Conserve Wildlife Foundation sees unusual year for osprey breeding
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Conserve Wildlife Foundation sees unusual year for osprey breeding

‘TRIPPED’: The Conserve Wildlife Foundation isn’t sure why only 16 of 29 occupied osprey nests surveyed at the Barnegat Bay colony produced young or pairs, while the remaining nest sites produced no eggs or young. (Photos courtesy of Ben Wurst/CWFNJ Senior Wildlife Biologist)

It’s been a strange year for osprey breeding across the state. Ben Wurst, senior wildlife biologist for the Conserve Wildlife Foundation of New Jersey, began noticing this spring that many healthy pairs in our area weren’t breeding — including a pair seen on the organization’s popular osprey camera at Barnegat Light, as well as a familiar pair on the southern tip of Long Beach Island and another on the Mullica River southwest of LBI. Wurst decided to see if this was a more widespread problem.

“We put out a call on social media for osprey nest watchers to report anything strange to us, and we also reported osprey nest activity online through osprey-watch.org,” Wurst explained. “Some people reported seeing the same behavior.

“After hearing similar reports from nest observers, we embarked on an early-season survey of osprey nests in the first week of June to see how widespread this might be,” he added.

CWF examined 29 occupied nests in a colony located in Barnegat Bay, between Barnegat Light and Holgate. Of those 29 nests, 16 were still incubating eggs or had hatched at 2 to 5 days old. The remaining nests contained pairs but no eggs or young. According to Wurst, “Most of these nests in previous years, except for the last two, usually produced at least one or two young, with the occasional nest that failed (meaning no young). It is rare to see so many nests without eggs or young.”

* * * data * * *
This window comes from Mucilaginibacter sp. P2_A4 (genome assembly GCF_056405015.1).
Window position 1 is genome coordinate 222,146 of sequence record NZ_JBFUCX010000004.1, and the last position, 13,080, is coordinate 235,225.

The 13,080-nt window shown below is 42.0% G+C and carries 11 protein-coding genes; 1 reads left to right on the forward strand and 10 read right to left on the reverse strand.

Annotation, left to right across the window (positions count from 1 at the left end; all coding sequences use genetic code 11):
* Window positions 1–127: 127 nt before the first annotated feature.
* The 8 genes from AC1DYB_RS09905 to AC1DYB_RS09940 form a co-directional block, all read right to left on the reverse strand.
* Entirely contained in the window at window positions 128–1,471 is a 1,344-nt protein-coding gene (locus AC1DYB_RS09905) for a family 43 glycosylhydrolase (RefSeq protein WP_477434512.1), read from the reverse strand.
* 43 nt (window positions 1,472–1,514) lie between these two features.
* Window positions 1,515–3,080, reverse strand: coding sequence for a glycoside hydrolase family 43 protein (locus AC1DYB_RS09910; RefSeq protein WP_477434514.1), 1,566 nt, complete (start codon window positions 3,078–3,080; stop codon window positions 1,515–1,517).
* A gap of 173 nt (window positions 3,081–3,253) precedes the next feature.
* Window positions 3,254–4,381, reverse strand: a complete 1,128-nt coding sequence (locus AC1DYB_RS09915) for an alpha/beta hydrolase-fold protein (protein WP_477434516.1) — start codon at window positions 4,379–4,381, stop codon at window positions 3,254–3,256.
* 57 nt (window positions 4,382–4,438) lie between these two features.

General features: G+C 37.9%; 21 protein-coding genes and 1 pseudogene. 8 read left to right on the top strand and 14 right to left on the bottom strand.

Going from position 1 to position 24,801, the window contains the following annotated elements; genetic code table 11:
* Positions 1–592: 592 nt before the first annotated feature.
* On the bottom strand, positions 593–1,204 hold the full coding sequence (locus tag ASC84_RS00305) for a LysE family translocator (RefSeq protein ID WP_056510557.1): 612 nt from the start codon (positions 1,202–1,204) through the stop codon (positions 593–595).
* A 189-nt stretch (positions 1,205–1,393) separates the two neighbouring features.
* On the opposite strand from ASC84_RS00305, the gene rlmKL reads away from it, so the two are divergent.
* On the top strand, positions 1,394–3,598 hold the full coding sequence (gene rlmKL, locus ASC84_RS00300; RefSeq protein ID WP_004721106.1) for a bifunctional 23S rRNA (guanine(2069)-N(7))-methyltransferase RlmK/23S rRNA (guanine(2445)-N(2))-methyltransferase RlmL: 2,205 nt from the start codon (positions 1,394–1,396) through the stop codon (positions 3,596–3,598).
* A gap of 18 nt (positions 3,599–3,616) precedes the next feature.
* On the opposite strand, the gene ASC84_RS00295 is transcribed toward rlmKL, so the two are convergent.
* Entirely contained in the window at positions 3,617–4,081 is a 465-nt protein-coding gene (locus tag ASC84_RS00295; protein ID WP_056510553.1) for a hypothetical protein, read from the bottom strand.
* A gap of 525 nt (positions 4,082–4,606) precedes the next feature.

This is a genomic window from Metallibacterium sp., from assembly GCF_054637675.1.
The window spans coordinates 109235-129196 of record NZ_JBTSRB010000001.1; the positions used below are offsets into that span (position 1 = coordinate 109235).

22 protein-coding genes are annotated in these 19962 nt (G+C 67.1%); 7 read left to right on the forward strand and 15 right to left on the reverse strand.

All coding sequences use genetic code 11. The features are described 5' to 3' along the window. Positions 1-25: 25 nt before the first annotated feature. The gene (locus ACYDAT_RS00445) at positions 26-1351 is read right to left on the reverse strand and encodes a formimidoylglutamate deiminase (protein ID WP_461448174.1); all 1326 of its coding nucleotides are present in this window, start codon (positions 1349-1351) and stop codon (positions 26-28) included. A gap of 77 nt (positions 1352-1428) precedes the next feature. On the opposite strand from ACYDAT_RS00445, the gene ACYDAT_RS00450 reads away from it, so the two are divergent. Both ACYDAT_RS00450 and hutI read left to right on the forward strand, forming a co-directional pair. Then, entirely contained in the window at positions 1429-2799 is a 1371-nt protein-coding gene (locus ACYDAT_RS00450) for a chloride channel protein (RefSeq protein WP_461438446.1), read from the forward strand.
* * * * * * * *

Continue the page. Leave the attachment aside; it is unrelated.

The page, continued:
Then he received an email from Bryan Watts, director of the Center for Conservation Biology at the College of William and Mary in Williamsburg, Va. In his message, Watts wrote, “Our season here is unusual, with an unusually high number of pairs not laying at all, those that are doing so are very late compared to previous years, and (there has been) a shift to smaller eggs. The arrival of pairs has been normal, but some did not lay eggs until two to two and a half months after arrival. We have had several eggs laid in the last two weeks, which is very late for us.”

For now, Wurst said, biologists are “puzzled and searching for answers to our questions about why healthy, reproductive ospreys are not reproducing. Is some kind of pollution affecting their reproduction? Is it some unknown pathogen?”

Ospreys, also known as fish hawks, are typically found along the coastline, where they hunt fish from marshes, streams, and bayous. While a lack of food may be a likely cause for the decreased reproduction, there was no shortage of Atlantic menhaden as observed in 2022 and 2023. Daisy and Duke, a pair located at the Barnegat Light osprey camera site, showed no shortage of menhaden, with both catching a good number of them.

“A local bait fisherman has also reported plenty of adult menhaden offshore this year,” Wurst noted. And so scientists remain baffled.